Today we come first to congratulate you upon your victory. Our relationship with you and the NRM government is not a seasonal affair but a lasting and deep partnership for our country. Your victory is ours, Uganda's and for Africa as well … It proved that when Godly people are in leadership, the people rejoice. As a father of the nation, like Moses in the Bible says God has used you to deliver several freedoms in this country including the freedom of worship among others. (The Observer, 5 February 2021)
While Pentecostal churches have evolved their political stance under Museveni, the relationship between Museveni and Pentecostalism, or more generally religion, is not always linear and deserves some explanation, although it can be largely inscribed within his general political pragmatismFootnote 18 that characterises his years in power.
Yoweri Kaguta Museveni hails from a Muhima family from Ankole, in south-western Uganda from a pastoralist class, the Bahima. His parents belonged to the Balokole Revival of the (Anglican) Church of Uganda. In the 1930s and 1940s the Revival had a strong influence on the Bahima, who had previously not engaged with Christianity. His name, Museveni, comes from the ‘Seventh Regiment of the King's African Rifles’, the British colonial army in which many Ugandans served during the Second World War. The Seventh Army was a popular name circulating in Uganda in 1944, the year of his birth. His ‘Christian’ name Yoweri (Joel) is a biblical Old Testament name, likely given at his baptism as a child. Museveni attended a Church of Uganda (the Native Anglican Church for Ugandans) primary school, but for his secondary studies he went to the government school in Mbarara, in the South West region. This school had a reputation as much more liberally minded than the mission schools at the time, but still with a largely Protestant Christian ethos. Museveni was by this time a revivalist Christian, a leading figure in the school Christian Union. He was also politically conscious, and broke with the Christian Union when at a national conference they rejected his campaign to condemn the Rhodesian Unilateral Declaration of IndependenceFootnote 19 (Museveni Reference Museveni1997). In a time of political changes and decolonisation in Africa, Museveni found the Evangelical and Revivalist turn away from politics to be unacceptable. Increasingly, this distanced him from Christianity, especially during his years at Dar es Salaam University, where leftist politics generally, and the FRELIMOFootnote 20 struggle against Portuguese colonialism in particular, influenced the first generation of independent East African leaders. In addition, the political movement in Uganda itself, while not anti-Christian was strongly ‘secular’ and ‘socialist’ in its broad ideological rhetoric, not least within the main Protestant party, the Uganda People's Congress (UPC). The creation of the Democratic Party, with strong Catholic backing, was specifically designed to counter the secularism of the UPC. Museveni, as a Protestant, was at the time linked with the UPC.Footnote 21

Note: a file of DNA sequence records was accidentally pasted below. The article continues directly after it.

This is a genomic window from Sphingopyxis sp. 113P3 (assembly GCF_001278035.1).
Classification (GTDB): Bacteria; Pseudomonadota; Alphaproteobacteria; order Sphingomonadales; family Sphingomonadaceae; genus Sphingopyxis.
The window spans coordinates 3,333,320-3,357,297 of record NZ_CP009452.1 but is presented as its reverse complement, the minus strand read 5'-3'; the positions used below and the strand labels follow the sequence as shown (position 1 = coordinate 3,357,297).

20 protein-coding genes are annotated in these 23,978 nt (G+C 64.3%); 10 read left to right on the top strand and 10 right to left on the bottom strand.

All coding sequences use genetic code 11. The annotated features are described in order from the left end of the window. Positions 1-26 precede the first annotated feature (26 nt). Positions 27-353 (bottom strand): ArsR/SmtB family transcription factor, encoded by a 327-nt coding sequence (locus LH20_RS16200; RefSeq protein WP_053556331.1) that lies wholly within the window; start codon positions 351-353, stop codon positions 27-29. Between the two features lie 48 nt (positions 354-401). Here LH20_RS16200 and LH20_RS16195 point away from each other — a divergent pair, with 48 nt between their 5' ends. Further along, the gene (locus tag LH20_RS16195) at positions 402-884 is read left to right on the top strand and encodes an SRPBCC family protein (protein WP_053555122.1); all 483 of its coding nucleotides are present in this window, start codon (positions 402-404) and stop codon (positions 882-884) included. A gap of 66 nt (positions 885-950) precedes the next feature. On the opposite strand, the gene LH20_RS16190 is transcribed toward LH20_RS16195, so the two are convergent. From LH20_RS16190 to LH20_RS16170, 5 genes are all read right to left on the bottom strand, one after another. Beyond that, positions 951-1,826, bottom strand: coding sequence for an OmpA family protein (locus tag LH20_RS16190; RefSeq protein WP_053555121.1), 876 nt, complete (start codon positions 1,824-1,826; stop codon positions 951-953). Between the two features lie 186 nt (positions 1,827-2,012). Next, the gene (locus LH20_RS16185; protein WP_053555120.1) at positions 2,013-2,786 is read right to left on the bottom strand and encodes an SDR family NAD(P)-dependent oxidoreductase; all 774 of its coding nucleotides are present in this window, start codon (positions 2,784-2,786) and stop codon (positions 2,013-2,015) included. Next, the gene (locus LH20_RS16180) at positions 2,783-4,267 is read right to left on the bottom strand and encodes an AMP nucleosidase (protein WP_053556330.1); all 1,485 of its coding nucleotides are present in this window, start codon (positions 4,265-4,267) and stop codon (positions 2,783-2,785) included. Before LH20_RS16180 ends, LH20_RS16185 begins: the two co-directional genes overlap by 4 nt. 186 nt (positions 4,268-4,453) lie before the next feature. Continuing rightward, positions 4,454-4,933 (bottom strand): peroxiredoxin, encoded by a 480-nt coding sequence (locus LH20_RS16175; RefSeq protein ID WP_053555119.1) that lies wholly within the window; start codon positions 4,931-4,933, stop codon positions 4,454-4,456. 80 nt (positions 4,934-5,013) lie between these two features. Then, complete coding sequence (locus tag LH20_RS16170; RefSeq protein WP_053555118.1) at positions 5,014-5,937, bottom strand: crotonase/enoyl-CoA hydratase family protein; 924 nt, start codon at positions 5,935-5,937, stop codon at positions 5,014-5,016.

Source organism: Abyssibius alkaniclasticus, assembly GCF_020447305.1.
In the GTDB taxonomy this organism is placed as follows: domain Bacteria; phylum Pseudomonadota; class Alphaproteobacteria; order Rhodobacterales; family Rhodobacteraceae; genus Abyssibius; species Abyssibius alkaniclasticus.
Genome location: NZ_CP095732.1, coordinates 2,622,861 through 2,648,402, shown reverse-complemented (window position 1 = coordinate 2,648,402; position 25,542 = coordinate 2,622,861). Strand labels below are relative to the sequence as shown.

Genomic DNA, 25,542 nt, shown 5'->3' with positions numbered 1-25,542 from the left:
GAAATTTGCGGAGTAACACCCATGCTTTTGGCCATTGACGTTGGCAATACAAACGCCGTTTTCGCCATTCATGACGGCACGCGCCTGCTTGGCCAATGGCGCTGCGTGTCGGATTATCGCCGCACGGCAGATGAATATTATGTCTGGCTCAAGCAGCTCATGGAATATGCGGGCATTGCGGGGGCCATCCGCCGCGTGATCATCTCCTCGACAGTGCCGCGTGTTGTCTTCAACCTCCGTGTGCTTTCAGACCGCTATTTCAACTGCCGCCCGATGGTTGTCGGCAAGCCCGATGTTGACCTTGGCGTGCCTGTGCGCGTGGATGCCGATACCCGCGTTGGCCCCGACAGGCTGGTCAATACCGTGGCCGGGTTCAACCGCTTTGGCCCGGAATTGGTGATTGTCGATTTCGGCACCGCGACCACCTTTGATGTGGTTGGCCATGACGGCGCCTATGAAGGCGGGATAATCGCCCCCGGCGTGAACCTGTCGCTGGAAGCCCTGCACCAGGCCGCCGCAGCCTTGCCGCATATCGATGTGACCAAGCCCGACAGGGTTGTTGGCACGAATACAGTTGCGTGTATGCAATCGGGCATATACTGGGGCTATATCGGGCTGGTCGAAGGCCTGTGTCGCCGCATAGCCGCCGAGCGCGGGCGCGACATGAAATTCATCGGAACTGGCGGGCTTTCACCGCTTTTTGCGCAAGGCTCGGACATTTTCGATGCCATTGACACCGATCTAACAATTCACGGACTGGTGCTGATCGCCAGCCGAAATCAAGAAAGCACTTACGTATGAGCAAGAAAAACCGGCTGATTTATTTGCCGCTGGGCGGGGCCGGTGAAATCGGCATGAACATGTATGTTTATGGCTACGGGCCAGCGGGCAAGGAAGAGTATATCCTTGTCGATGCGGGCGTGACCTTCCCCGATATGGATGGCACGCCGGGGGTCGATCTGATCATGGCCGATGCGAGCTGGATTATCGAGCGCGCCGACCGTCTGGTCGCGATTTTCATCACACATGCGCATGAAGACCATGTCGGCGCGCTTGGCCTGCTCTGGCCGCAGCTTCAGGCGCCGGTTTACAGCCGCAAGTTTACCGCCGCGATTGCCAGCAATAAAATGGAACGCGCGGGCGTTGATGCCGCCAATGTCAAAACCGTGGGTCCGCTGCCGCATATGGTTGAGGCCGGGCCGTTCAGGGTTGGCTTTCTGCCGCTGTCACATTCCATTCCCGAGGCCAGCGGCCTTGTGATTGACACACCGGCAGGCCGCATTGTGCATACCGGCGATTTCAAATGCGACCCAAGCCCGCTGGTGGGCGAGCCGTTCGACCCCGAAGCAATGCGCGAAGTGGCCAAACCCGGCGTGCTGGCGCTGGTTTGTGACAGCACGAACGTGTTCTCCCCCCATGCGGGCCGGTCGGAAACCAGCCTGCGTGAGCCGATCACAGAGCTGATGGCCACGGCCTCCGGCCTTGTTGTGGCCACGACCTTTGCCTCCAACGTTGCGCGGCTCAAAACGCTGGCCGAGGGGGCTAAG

When Museveni came to power in 1986, his past as a guerrilla and his espousal of secular socialist politics made the churches somewhat suspicious of him. The Christian elite were particularly alarmed by the setting up of ‘political camps’ for the education of government officials and school teachers, along with basic military training designed to mobilise the population to resist fascist and authoritarian dictatorships such as those of Amin and Obote II. The main camp was at Kyankwanzi, in the Luwero Triangle, north of Kampala, where Museveni started the guerrilla movement in 1981. A number of Church of Uganda and Catholic priests did attend these courses, but without the approval of church hierarchies, who feared that ‘siasa’ (in Kiswahili ‘political education’, on the model of socialist Tanzania) was an indoctrination into secular unchristian ideas, and in competition with their own Christian education (conversation with Dr Kevin Ward, 16 August 2017, University of Leeds).
With a strong emphasis on reconciliation and tolerance, the early policies of the NRM attempted to bring together people with different political, ethnic and religious affiliations (Bompani Reference Bompani, Wiegratz, Martiniello and Greco2018). One of the NRM's first promises for transformation was to put an end to the religious and sectarian divisiveness that has defined the Ugandan public sphere since pre-colonial times, when Christianity first took hold in the Buganda monarchy (Mockler-Ferryman Reference Mockler-Ferryman1903). Sectarianism was seen as particularly blatant during the second Obote regime (1981–85) when Catholics, despite being the largest religious community, were persistently marginalised by Obote and his largely Protestant UPC government. The Resistance Movement, while fighting in the bush, had welcomed people of all faiths, and wanted to establish a political climate which was resolutely non-sectarian. So, the Movement actively put itself forward as an alternative to the old sectarianism of UPC/DP. However, over the years, Catholics have continued to be somewhat distrustful of Museveni's claims to be non-sectarian. He was born a Protestant, and his main collaborators remained largely Protestant over the years (although as far as their community is concerned, they are not necessarily active members of the Church).